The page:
Ticks transmit diseases to dogs, cats and humans. They do not discriminate. A tick on your dog is a health threat to your entire family.

The most common ticks in Springfield Missouri.


The American dog tick (Dermacentor variabilis)

Description: Newly hatched larvae are yellow, adults are brown and blood engorged females are grey
Vector of: Rocky Mountain Spotted Fever and tularemia (Rabbit fever). Less likely is Lyme disease, Anaplasmosis and Ehrlichia. They can also cause tick paralysis. This is when a neurotoxin transmitted from the tick as it feeds enters the blood stream and can cause muscle weakness and paralysis.




The Black legged tick/Deer tick (Ixodes scapularis)

Description: Legs and upper body are all black/dark brown. It loves to parasitize white tail deer, lizards, mice, birds, etc. as well as humans, dogs and cats.
Vector of: Lyme disease, Babesiosis, Anaplasmosis, Powassan virus.





The Lone Star Tick (Amblyomma americanum)
Description:  Females have a white dot in the center of the back. Males have white dots or white streaks along the edge of their bodies
Vector of: Ehrilichia/Sennetsue Fever, Tularemia, southern tick-associated rash illness, in rare cases Lyme disease, tick fever, heartland virus, meat allergy. Cat specific disease called Cytauxzoon felis (Bobcat fever)



Tick Related Illnesses
If you or a family member or your pet has known tick exposure and you experience any of the following symptoms then call a doctor to seek immediate treatment. Early intervention tickborne illness cases can make a difference in the prognosis.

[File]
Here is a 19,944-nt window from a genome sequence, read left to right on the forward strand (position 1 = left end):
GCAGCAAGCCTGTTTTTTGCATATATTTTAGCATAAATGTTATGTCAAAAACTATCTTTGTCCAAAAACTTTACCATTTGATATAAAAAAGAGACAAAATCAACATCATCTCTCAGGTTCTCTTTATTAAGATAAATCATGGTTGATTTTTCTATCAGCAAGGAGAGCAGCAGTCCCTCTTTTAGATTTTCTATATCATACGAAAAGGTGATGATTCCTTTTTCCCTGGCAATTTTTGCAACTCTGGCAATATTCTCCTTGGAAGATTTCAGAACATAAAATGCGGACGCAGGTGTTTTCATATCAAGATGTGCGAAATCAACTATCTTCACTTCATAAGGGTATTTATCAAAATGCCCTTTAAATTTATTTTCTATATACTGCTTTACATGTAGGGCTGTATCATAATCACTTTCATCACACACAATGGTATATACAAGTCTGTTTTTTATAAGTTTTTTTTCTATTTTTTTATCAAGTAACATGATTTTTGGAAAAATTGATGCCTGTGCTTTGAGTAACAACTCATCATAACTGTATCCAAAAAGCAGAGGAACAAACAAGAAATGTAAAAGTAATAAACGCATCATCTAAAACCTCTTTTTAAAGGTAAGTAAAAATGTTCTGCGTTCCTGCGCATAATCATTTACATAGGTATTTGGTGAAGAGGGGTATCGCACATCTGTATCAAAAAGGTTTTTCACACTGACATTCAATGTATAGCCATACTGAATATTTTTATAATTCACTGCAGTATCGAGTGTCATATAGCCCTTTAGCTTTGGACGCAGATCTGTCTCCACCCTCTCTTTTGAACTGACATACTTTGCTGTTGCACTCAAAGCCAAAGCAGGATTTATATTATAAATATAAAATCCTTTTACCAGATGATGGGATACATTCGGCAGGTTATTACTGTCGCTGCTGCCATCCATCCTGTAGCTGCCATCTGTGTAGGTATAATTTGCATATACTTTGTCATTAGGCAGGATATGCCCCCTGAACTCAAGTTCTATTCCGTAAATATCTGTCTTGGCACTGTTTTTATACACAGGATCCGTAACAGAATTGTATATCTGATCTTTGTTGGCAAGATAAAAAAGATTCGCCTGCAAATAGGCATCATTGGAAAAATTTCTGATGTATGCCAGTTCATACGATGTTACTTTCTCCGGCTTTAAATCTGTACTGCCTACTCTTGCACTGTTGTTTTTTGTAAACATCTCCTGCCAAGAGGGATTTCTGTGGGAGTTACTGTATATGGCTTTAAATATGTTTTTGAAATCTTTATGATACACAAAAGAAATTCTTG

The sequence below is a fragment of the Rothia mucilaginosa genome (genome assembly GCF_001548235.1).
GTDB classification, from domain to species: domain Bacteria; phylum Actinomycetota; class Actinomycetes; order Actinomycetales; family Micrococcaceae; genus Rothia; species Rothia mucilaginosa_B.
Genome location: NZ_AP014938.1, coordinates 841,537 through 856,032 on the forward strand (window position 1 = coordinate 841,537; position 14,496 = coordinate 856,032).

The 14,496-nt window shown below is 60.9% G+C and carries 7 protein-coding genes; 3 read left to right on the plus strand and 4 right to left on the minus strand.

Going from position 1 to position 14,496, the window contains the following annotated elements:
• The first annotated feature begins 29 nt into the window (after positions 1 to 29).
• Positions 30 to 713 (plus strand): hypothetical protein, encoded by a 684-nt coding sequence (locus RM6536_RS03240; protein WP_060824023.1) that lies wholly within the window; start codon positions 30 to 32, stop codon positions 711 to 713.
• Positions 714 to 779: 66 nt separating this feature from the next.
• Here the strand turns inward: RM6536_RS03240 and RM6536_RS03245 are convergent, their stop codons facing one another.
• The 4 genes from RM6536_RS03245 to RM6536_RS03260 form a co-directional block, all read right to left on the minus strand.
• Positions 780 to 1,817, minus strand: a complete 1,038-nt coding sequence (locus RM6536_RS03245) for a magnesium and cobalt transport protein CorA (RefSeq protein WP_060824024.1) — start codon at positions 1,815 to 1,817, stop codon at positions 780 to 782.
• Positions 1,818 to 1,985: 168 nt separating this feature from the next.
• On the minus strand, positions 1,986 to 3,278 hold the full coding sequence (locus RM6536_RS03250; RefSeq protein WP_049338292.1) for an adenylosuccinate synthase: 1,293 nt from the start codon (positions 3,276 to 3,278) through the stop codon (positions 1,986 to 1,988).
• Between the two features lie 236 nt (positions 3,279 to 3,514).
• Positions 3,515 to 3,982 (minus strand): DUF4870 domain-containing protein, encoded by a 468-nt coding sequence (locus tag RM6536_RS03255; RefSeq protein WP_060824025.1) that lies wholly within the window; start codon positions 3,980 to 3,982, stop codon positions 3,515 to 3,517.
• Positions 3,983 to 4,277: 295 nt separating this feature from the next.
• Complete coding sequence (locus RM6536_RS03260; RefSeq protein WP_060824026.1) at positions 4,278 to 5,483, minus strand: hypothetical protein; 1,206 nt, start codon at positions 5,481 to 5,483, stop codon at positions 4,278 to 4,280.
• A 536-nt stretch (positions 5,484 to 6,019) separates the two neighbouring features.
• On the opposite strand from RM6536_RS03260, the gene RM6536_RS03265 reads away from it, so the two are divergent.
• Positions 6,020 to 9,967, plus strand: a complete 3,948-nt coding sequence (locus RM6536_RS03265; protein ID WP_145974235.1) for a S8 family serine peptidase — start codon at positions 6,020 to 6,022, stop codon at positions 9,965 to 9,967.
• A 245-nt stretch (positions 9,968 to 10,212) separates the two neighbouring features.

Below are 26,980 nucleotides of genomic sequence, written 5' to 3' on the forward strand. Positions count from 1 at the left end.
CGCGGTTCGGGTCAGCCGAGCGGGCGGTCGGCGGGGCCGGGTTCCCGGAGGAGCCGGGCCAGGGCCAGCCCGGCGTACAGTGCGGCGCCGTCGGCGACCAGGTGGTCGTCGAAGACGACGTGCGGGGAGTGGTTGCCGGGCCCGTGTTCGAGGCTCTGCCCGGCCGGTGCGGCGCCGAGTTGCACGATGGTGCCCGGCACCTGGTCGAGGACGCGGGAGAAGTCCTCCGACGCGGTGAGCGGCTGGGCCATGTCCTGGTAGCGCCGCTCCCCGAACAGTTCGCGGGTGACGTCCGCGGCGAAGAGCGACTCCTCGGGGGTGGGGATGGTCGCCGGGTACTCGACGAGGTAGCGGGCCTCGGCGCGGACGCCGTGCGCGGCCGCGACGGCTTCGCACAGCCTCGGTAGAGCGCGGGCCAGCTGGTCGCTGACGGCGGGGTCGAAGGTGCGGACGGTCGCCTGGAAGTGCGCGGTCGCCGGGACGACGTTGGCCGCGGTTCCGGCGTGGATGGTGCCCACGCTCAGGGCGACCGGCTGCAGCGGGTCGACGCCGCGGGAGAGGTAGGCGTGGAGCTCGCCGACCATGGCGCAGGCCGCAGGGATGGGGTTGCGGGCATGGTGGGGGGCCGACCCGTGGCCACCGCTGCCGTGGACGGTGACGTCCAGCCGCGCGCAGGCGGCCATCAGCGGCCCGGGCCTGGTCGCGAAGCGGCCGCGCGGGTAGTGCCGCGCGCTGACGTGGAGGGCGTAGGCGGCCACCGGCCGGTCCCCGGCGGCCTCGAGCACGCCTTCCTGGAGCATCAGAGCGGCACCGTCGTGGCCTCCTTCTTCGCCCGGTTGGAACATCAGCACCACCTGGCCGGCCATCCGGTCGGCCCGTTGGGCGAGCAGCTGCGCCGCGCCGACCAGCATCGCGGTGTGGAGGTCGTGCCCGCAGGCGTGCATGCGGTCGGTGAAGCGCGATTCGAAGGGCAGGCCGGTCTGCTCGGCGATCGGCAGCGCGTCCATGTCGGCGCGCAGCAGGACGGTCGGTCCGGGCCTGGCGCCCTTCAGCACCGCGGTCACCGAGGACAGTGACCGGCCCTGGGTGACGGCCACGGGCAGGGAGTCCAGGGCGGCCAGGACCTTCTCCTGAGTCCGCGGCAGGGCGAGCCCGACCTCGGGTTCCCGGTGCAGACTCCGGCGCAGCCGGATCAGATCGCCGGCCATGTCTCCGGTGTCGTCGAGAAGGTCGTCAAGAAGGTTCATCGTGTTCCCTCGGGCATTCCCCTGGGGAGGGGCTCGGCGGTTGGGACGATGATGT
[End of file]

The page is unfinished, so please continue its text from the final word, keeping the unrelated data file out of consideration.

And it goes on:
Table of Tick Borne Illnesses



Kennel Cough



What is Kennel Cough?
Bordetella Bronchiseptica virus is a mild self-limiting upper respiratory infection that involves the trachea and bronchi of dogs of any age. It causes coughing that is commonly described as a “honking goose sound”, sneezing and nasal discharge. Severe cases may have a sore throat thus causing inappetence.
How does my dog get kennel cough?
It is an airborne pathogen that enters the nasal and oral passageways and reacts in the pharyngeal region. It is rapidly spread in kennels, hospitals, pet stores, grooming facilities and dog parks. Anywhere there is close confinement of many dogs.
How can I protect my dog from kennel cough?
There are vaccines against bordetella bronchiseptica. There are 3 different kinds: intra-nasal, oral and injectable. Depending on your dog’s age, immune status, previous vaccine history and availability of vaccines denotes which vaccine is chosen for your dog. Any dog showing symptoms of kennel cough should not be vaccinated until they are recovered. The vaccine immunity lasts for 1 year but some kennels may require it more frequently.
I think my dog has kennel cough, what should I do?
Call the veterinarian and schedule an appointment for the dog to be evaluated. Since kennel cough can be confused with many other respiratory illnesses, it is important for the heart and lungs to be auscultated and a thorough exam to be performed.
My dog has been vaccinated against kennel cough so he can’t get it, right?
Unfortunately no vaccine is 100% protective. It is still possible for your dog to contract kennel cough. Luckily the severity and duration of the disease is much less than if no vaccine was on board. There are also many other respiratory illness that mimic kennel cough that have no vaccine. Your dog can still get those. If you think your dog has a respiratory illness then contact your veterinarian.